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Monday, April 30, 2012

National Nurses Week May 6-12, 2012









Is your US Representative signed on as a co-sponsor to HR 3679, the National Nurse Act of 2011? Visit http://nationalnurse.blogspot.com and click on Special Interest: HR 3679 to check the most current list. If you do not see your member listed, please read on!

Nurses: Advocating, Leading, Caring!

National Nurses Week (May 6-12) is right around the corner. This year’s theme is “Nurses: Advocating, Leading, Caring”. What better way to take action to a higher level than advocating for a National Nurse for Public Health? Chronic preventable conditions continue to bankrupt our country and cause an incredible amount of suffering. This is the ‘perfect storm’ of opportunity to step forward and make a difference.

Nurses everywhere can take simple steps to make a big difference to improve public health and elevate the nursing profession. Simply WRITE a letter to your US Representative asking that he or she sign on as a co-sponsor for HR 3679, The National Nurse Act of 2011! The same strategy that worked for Florence Nightingale so many years ago, facilitated by technology, can be even more effective today especially if the response comes from nurses everywhere. Florence Nightingale stated, “I think one's feelings waste themselves in words; they ought all to be distilled into actions which bring results” 

Imagine the impact of thousands of letters coming from nurses across all specialty areas united and in agreement that the time for a National Nurse for Public Health is now!

Send a quick letter in support of declaring the Chief Nurse Officer of the US Public Health Service as the National Nurse for Public Health to your legislators, to a major national newspaper and/or to your local community newspaper, or even to your nursing organization’s newsletter. Email it, or snail mail it, but DO IT!

A template is provided below that includes information on how Americans could benefit from a National Nurse for Public Health. Four state legislatures (Massachusetts, New York, Oregon, and Vermont) have already passed resolutions on a grassroots initiative calling for Congress to designate the existing Chief Nurse Officer of the United States Public Health Service (USPHS) to be the country's National Nurse for Public Health. Additionally, 110 organizations and prominent individuals are in support of this legislation.

This popular proposal is simple, pragmatic, and cost-effective. A National Nurse for Public Health could unify, inspire, and engage nurses to promote health and disease prevention. Nurses who are familiar to the public and who represent the most trusted health profession are well suited to deliver prevention messages that our nation desperately needs to curb epidemics. These include not only communicable diseases, but also preventable chronic conditions such as obesity, heart disease, and Type 2 diabetes that cost our country trillions of dollars each year.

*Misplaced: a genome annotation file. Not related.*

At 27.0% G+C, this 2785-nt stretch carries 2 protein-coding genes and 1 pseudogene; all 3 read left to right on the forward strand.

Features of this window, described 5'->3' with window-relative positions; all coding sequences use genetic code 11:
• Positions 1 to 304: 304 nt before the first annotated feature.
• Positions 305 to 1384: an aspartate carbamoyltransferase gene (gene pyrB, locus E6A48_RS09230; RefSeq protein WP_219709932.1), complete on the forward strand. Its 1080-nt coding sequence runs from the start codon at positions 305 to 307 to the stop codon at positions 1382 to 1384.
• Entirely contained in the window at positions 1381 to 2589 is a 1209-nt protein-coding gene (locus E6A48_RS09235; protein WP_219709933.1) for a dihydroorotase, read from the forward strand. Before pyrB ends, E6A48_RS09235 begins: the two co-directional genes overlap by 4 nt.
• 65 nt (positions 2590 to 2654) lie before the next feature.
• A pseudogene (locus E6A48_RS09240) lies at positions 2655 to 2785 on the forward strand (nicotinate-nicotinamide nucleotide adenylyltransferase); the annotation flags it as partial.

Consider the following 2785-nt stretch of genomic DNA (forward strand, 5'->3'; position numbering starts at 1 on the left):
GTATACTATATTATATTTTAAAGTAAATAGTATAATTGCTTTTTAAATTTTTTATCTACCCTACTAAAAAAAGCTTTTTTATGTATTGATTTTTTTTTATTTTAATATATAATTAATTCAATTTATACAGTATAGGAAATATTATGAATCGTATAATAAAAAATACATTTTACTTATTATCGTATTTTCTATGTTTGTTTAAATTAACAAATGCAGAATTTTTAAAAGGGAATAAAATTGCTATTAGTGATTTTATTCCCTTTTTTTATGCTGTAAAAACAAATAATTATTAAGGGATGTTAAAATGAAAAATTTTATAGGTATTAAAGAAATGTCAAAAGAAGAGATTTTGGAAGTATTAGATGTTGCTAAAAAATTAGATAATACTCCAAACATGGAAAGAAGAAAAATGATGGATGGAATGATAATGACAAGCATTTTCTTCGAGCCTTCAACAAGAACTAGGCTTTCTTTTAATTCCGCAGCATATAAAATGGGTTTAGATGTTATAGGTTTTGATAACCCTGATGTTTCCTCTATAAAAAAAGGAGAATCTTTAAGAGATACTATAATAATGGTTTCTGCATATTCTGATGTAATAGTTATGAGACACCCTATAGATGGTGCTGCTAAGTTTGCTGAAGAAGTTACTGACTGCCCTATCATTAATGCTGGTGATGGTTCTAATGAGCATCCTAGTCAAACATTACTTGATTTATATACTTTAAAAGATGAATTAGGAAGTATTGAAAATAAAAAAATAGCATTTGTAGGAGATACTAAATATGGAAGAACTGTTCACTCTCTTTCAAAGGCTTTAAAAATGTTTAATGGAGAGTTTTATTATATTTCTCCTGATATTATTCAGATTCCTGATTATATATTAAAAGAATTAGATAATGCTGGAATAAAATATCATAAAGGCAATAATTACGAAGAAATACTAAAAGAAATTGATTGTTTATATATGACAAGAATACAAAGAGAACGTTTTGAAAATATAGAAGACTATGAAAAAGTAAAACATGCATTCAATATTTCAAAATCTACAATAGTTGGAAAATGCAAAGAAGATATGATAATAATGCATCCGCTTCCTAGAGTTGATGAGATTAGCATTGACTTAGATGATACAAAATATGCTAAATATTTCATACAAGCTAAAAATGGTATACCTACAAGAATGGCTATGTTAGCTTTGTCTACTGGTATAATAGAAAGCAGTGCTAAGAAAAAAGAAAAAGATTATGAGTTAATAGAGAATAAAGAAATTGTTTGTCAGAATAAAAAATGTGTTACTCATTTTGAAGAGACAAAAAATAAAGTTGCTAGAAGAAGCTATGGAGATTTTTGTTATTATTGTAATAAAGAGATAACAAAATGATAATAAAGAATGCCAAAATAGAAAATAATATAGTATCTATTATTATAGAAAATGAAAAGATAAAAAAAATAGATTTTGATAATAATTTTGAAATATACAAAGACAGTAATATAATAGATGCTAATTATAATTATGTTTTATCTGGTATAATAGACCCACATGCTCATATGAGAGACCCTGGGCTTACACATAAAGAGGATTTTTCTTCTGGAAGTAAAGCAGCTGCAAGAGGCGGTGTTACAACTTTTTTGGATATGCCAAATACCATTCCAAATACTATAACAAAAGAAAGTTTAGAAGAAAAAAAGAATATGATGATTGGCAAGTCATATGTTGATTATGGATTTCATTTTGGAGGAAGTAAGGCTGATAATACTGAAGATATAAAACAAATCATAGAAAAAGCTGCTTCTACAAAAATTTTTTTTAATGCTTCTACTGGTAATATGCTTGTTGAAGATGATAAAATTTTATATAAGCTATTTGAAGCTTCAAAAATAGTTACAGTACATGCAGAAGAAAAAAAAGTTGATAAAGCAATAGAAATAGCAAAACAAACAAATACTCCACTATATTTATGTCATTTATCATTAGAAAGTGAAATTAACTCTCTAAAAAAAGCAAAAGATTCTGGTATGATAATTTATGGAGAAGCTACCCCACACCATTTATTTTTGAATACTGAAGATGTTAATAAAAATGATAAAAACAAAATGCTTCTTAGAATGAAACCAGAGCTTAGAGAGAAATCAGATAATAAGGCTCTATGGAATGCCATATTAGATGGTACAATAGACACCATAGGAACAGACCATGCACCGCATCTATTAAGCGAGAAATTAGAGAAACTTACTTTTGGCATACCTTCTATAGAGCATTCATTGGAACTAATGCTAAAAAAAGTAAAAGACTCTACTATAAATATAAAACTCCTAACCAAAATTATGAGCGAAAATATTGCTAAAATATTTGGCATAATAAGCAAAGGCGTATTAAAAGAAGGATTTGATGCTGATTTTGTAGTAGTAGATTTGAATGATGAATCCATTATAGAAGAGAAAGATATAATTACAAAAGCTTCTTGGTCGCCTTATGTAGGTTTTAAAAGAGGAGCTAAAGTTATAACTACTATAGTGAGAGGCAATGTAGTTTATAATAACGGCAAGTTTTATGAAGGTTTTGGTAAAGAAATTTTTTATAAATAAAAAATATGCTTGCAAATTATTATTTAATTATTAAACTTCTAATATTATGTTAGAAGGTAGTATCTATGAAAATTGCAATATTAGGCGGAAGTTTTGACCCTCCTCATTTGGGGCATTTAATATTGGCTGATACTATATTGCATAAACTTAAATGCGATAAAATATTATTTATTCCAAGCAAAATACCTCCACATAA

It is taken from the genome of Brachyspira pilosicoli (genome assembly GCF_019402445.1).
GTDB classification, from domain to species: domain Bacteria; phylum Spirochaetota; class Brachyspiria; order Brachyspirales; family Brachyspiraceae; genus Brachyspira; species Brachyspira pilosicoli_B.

Nurses promote healthy behaviors as a cornerstone of care, no matter what setting they work in. Our nation’s 3.2 million nurses are licensed, knowledgeable health professionals and are present in every community. Many are bicultural and span broad and diverse community populations. What better way to observe National Nurses Week that to take action to honor our country's nurses and support HR 3679, The National Nurse Act of 2011? For more information visit http://nationalnurse.org. Here is a link to locate your elected US Representative and Senators.

Template: 


Dear ______________________________(Legislator or Editor)

As a nurse, concerned about the health of our nation, I work daily with patients and members of the public who could benefit from the expertise of a National Nurse for Public Health. The most recent report to come from the Office of the Surgeon General, “Preventing Tobacco Use in Youth and Young Adults” makes it even more important that there are trusted messengers to deliver the message of the importance of tobacco cessation.

Prevention was one of the earliest implemented parts of health reform because there is a groundswell of public support for prevention. 73% of Americans support investing in prevention. Coupled with the fact that the theme for National Nurses Week’s (May 6-12) is “Nurses: Advocating, Leading Caring”, this is the opportune time for legislative action to have a National Nurse for Public Health.

The potential of the nursing workforce to improve our nation’s health is too great a resource to waste. The nation needs, and all nurses deserve, a prominent and visible National Nurse for Public Health to partner with the US Surgeon General who will offer guidance to coordinate the contributions nurses can make year round to improve the health of our nation. Supporters of this concept suggest that Congress elevates and expands the role of the Chief Nurse Officer of the USPHS to serve in as National Nurse for Public Health, as a cost effective move that avoids unnecessary duplication.

The movement to create a National Nurse for Public Health is an important initiative with potential for tremendous positive impact in improved health outcomes and cost savings in healthcare. It also validates the contributions of nursing and provides respect and year round appreciation our valuable nursing workforce. I hope others feel the same and will visit http://nationalnurse.org to become active supporters.

The National Nursing Network Organization Team—Monday, April 30, 2012  

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